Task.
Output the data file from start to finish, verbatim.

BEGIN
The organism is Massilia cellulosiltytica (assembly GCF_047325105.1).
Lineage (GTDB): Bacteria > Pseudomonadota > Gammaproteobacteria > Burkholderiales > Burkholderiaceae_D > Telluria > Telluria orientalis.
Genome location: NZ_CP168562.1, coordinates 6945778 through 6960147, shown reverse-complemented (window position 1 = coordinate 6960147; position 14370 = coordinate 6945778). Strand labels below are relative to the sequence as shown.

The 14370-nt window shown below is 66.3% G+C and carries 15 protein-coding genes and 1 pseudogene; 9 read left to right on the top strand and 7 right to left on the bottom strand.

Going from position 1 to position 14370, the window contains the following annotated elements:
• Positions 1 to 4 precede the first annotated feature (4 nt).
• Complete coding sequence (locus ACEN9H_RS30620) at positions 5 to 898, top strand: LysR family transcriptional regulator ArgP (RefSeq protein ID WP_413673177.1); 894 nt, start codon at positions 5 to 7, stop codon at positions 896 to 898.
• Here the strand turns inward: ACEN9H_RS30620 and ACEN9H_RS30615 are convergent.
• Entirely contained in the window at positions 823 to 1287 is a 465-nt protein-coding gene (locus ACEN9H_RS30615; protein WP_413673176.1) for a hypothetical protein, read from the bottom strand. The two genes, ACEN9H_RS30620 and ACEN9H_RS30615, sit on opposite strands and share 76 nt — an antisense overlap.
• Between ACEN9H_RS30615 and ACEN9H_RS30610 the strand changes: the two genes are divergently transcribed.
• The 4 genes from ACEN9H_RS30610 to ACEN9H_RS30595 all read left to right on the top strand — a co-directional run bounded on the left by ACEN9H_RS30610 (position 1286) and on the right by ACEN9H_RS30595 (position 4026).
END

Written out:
The organism is Massilia cellulosiltytica (assembly GCF_047325105.1).
Lineage (GTDB): Bacteria > Pseudomonadota > Gammaproteobacteria > Burkholderiales > Burkholderiaceae_D > Telluria > Telluria orientalis.
Genome location: NZ_CP168562.1, coordinates 6945778 through 6960147, shown reverse-complemented (window position 1 = coordinate 6960147; position 14370 = coordinate 6945778). Strand labels below are relative to the sequence as shown.

The 14370-nt window shown below is 66.3% G+C and carries 15 protein-coding genes and 1 pseudogene; 9 read left to right on the top strand and 7 right to left on the bottom strand.

Going from position 1 to position 14370, the window contains the following annotated elements:
• Positions 1 to 4 precede the first annotated feature (4 nt).
• Complete coding sequence (locus ACEN9H_RS30620) at positions 5 to 898, top strand: LysR family transcriptional regulator ArgP (RefSeq protein ID WP_413673177.1); 894 nt, start codon at positions 5 to 7, stop codon at positions 896 to 898.
• Here the strand turns inward: ACEN9H_RS30620 and ACEN9H_RS30615 are convergent.
• Entirely contained in the window at positions 823 to 1287 is a 465-nt protein-coding gene (locus ACEN9H_RS30615; protein WP_413673176.1) for a hypothetical protein, read from the bottom strand. The two genes, ACEN9H_RS30620 and ACEN9H_RS30615, sit on opposite strands and share 76 nt — an antisense overlap.
• Between ACEN9H_RS30615 and ACEN9H_RS30610 the strand changes: the two genes are divergently transcribed.
• The 4 genes from ACEN9H_RS30610 to ACEN9H_RS30595 all read left to right on the top strand — a co-directional run bounded on the left by ACEN9H_RS30610 (position 1286) and on the right by ACEN9H_RS30595 (position 4026).